Second Australia Hedge Fund Suspends Withdrawals
A second Australian hedge fund has become caught up in the subprime mortgage fallout, with Absolute Capital telling investors it has suspended withdrawals from two funds until October due to a lack of liquidity in structured credit markets.
Sydney-based Absolute Capital, which specialises in structured credit assets and is half-owned by ABN AMRO Australia, said the two funds are Absolute Capital Yield Strategies Fund and the Absolute Capital Strategies Fund NZD, and are worth A$200 million ($177 million) combined.
The suspension follows a decision by Australian hedge fund Basis Capital to suspend redemptions on two of its funds and appoint U.S.-based Blackstone Group as financial adviser to help prevent a fire sale of its assets.
"Absolute Capital believes a temporary closure of the funds is the best defensive measure to protect the longer term interests of our investors given the current illiquid nature of the funds' investments," Absolute Capital Group Managing Director Deon Joubert said in a note available on the firm's webpage.
The two funds invest in structured credit assets including collateralised debt obligations (CDOs). But the note said they had less than 5.0% of assets invested in U.S. subprime and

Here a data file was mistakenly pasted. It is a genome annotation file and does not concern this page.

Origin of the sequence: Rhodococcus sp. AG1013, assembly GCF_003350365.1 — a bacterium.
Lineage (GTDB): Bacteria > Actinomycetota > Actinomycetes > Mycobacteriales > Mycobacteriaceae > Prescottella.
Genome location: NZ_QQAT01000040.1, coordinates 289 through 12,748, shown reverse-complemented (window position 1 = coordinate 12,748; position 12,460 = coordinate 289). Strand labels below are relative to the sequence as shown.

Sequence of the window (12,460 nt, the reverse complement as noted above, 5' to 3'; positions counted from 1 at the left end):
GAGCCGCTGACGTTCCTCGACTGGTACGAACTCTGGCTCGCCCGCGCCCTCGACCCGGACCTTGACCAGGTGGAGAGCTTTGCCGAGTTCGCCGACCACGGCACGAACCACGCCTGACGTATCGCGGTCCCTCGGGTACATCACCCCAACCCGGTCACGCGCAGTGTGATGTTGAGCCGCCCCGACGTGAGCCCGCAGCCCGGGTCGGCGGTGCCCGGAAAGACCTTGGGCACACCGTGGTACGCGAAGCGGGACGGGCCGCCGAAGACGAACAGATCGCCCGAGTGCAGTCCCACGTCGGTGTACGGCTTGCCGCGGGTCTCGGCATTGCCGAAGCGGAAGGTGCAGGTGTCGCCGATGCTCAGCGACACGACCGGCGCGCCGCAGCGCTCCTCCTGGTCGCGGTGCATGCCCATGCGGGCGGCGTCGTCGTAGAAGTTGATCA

did not invest in higher-risk equity tranches of the CDO market.
The funds were likely to post losses of 4% to 6% in July, it said. The U.S. subprime mortgage crisis emerged after lenders reduced lending standards for the riskiest home loans, which were
securitised and unsold. A crash in the U.S. housing market has since led to a rise in mortgage defaults and a wave of credit downgrades.
Basis Capital, which securitised "non-conforming" assets such as car loans and personal loans, warned earlier this month that ratings downgrades on U.S. subprime debt had led to falls in the value of securities. It then suspended withdrawals.
However, contrary to Basis Capital, Absolute said it did not have margin calls in place. "As such there is no pending trigger of any facility conditions that would require immediate repayment," Absolute's note said.